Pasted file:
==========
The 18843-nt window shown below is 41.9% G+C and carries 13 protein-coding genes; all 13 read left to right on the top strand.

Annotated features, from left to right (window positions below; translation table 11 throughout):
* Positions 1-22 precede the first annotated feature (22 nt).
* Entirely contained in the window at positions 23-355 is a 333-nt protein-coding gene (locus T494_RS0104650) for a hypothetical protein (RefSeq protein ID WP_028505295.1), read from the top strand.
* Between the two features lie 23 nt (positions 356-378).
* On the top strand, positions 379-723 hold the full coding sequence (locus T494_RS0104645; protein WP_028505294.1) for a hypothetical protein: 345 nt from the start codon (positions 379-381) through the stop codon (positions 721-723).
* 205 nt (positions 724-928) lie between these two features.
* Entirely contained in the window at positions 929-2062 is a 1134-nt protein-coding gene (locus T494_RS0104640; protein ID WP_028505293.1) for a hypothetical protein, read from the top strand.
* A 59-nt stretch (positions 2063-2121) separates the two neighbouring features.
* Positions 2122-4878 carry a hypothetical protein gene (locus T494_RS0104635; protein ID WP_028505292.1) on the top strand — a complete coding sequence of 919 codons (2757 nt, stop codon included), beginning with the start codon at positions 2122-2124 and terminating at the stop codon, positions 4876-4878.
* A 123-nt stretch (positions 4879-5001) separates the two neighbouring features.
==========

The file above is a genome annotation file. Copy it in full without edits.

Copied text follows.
The 18843-nt window shown below is 41.9% G+C and carries 13 protein-coding genes; all 13 read left to right on the top strand.

Annotated features, from left to right (window positions below; translation table 11 throughout):
* Positions 1-22 precede the first annotated feature (22 nt).
* Entirely contained in the window at positions 23-355 is a 333-nt protein-coding gene (locus T494_RS0104650) for a hypothetical protein (RefSeq protein ID WP_028505295.1), read from the top strand.
* Between the two features lie 23 nt (positions 356-378).
* On the top strand, positions 379-723 hold the full coding sequence (locus T494_RS0104645; protein WP_028505294.1) for a hypothetical protein: 345 nt from the start codon (positions 379-381) through the stop codon (positions 721-723).
* 205 nt (positions 724-928) lie between these two features.
* Entirely contained in the window at positions 929-2062 is a 1134-nt protein-coding gene (locus T494_RS0104640; protein ID WP_028505293.1) for a hypothetical protein, read from the top strand.
* A 59-nt stretch (positions 2063-2121) separates the two neighbouring features.
* Positions 2122-4878 carry a hypothetical protein gene (locus T494_RS0104635; protein ID WP_028505292.1) on the top strand — a complete coding sequence of 919 codons (2757 nt, stop codon included), beginning with the start codon at positions 2122-2124 and terminating at the stop codon, positions 4876-4878.
* A 123-nt stretch (positions 4879-5001) separates the two neighbouring features.